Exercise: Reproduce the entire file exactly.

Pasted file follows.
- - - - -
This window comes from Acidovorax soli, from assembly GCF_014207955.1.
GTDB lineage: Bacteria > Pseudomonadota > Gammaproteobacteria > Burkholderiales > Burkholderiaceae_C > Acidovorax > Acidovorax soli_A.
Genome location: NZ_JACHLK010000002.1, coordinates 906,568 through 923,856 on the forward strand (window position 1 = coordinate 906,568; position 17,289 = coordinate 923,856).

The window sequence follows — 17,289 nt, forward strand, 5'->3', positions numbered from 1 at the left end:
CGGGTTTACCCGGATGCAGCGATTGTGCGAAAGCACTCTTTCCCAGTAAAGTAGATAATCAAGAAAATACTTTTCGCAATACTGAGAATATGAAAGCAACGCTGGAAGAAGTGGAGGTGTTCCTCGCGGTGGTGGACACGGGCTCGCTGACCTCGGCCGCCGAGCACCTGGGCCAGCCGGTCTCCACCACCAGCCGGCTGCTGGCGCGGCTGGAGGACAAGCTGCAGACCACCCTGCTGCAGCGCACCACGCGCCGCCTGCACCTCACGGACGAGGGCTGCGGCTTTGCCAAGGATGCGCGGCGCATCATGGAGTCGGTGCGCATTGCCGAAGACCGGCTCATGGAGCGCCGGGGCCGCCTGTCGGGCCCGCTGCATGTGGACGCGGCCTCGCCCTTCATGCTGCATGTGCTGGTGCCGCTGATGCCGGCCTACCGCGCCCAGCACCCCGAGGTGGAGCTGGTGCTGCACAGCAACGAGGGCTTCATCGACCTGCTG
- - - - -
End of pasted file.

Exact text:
This window comes from Acidovorax soli, from assembly GCF_014207955.1.
GTDB lineage: Bacteria > Pseudomonadota > Gammaproteobacteria > Burkholderiales > Burkholderiaceae_C > Acidovorax > Acidovorax soli_A.
Genome location: NZ_JACHLK010000002.1, coordinates 906,568 through 923,856 on the forward strand (window position 1 = coordinate 906,568; position 17,289 = coordinate 923,856).

The window sequence follows — 17,289 nt, forward strand, 5'->3', positions numbered from 1 at the left end:
CGGGTTTACCCGGATGCAGCGATTGTGCGAAAGCACTCTTTCCCAGTAAAGTAGATAATCAAGAAAATACTTTTCGCAATACTGAGAATATGAAAGCAACGCTGGAAGAAGTGGAGGTGTTCCTCGCGGTGGTGGACACGGGCTCGCTGACCTCGGCCGCCGAGCACCTGGGCCAGCCGGTCTCCACCACCAGCCGGCTGCTGGCGCGGCTGGAGGACAAGCTGCAGACCACCCTGCTGCAGCGCACCACGCGCCGCCTGCACCTCACGGACGAGGGCTGCGGCTTTGCCAAGGATGCGCGGCGCATCATGGAGTCGGTGCGCATTGCCGAAGACCGGCTCATGGAGCGCCGGGGCCGCCTGTCGGGCCCGCTGCATGTGGACGCGGCCTCGCCCTTCATGCTGCATGTGCTGGTGCCGCTGATGCCGGCCTACCGCGCCCAGCACCCCGAGGTGGAGCTGGTGCTGCACAGCAACGAGGGCTTCATCGACCTGCTG